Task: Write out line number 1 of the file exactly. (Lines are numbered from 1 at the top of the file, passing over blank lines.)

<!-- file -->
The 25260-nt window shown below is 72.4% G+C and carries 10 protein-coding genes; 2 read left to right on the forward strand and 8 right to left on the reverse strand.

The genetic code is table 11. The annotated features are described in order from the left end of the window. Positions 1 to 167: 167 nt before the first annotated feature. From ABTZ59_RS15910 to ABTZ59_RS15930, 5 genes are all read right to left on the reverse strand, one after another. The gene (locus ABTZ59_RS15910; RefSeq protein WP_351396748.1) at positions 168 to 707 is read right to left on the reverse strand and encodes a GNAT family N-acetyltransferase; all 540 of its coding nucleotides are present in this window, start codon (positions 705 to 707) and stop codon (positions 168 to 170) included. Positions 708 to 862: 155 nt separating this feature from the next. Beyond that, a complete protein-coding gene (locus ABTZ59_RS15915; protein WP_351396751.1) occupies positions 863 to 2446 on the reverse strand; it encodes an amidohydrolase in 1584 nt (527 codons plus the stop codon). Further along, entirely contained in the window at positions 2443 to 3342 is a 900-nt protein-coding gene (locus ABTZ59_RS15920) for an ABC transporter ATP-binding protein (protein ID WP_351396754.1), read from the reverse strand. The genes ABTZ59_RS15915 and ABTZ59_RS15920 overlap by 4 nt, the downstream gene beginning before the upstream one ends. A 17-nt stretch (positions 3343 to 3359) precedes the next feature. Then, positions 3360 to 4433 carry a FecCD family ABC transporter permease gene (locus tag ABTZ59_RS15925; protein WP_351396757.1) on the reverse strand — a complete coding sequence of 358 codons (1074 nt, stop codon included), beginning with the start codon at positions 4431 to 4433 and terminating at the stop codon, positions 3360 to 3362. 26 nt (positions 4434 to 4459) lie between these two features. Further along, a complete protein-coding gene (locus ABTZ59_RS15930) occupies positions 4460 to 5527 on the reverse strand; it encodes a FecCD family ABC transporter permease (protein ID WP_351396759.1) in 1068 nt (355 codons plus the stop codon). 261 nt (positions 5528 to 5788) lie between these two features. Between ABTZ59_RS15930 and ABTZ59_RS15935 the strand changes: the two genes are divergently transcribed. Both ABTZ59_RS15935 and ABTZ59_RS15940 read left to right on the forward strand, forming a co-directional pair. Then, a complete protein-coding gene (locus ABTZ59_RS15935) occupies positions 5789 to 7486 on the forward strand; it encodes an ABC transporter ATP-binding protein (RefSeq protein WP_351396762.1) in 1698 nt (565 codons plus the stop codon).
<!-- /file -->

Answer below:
The 25260-nt window shown below is 72.4% G+C and carries 10 protein-coding genes; 2 read left to right on the forward strand and 8 right to left on the reverse strand.